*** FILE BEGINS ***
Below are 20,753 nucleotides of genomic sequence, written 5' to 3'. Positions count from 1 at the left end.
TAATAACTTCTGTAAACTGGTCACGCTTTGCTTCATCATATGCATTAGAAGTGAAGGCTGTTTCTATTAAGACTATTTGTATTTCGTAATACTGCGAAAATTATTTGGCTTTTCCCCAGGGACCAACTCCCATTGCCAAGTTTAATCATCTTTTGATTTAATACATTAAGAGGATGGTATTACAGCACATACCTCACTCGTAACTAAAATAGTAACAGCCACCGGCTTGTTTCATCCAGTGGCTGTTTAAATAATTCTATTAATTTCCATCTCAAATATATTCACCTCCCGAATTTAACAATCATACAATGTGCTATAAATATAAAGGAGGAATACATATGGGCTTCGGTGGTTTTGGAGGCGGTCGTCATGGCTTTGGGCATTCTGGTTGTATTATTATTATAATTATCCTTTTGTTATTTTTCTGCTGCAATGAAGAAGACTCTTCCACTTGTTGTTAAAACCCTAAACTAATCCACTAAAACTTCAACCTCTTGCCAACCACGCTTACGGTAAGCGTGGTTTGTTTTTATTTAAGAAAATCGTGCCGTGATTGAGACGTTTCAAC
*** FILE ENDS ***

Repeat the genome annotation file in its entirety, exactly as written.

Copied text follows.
Below are 20,753 nucleotides of genomic sequence, written 5' to 3'. Positions count from 1 at the left end.
TAATAACTTCTGTAAACTGGTCACGCTTTGCTTCATCATATGCATTAGAAGTGAAGGCTGTTTCTATTAAGACTATTTGTATTTCGTAATACTGCGAAAATTATTTGGCTTTTCCCCAGGGACCAACTCCCATTGCCAAGTTTAATCATCTTTTGATTTAATACATTAAGAGGATGGTATTACAGCACATACCTCACTCGTAACTAAAATAGTAACAGCCACCGGCTTGTTTCATCCAGTGGCTGTTTAAATAATTCTATTAATTTCCATCTCAAATATATTCACCTCCCGAATTTAACAATCATACAATGTGCTATAAATATAAAGGAGGAATACATATGGGCTTCGGTGGTTTTGGAGGCGGTCGTCATGGCTTTGGGCATTCTGGTTGTATTATTATTATAATTATCCTTTTGTTATTTTTCTGCTGCAATGAAGAAGACTCTTCCACTTGTTGTTAAAACCCTAAACTAATCCACTAAAACTTCAACCTCTTGCCAACCACGCTTACGGTAAGCGTGGTTTGTTTTTATTTAAGAAAATCGTGCCGTGATTGAGACGTTTCAAC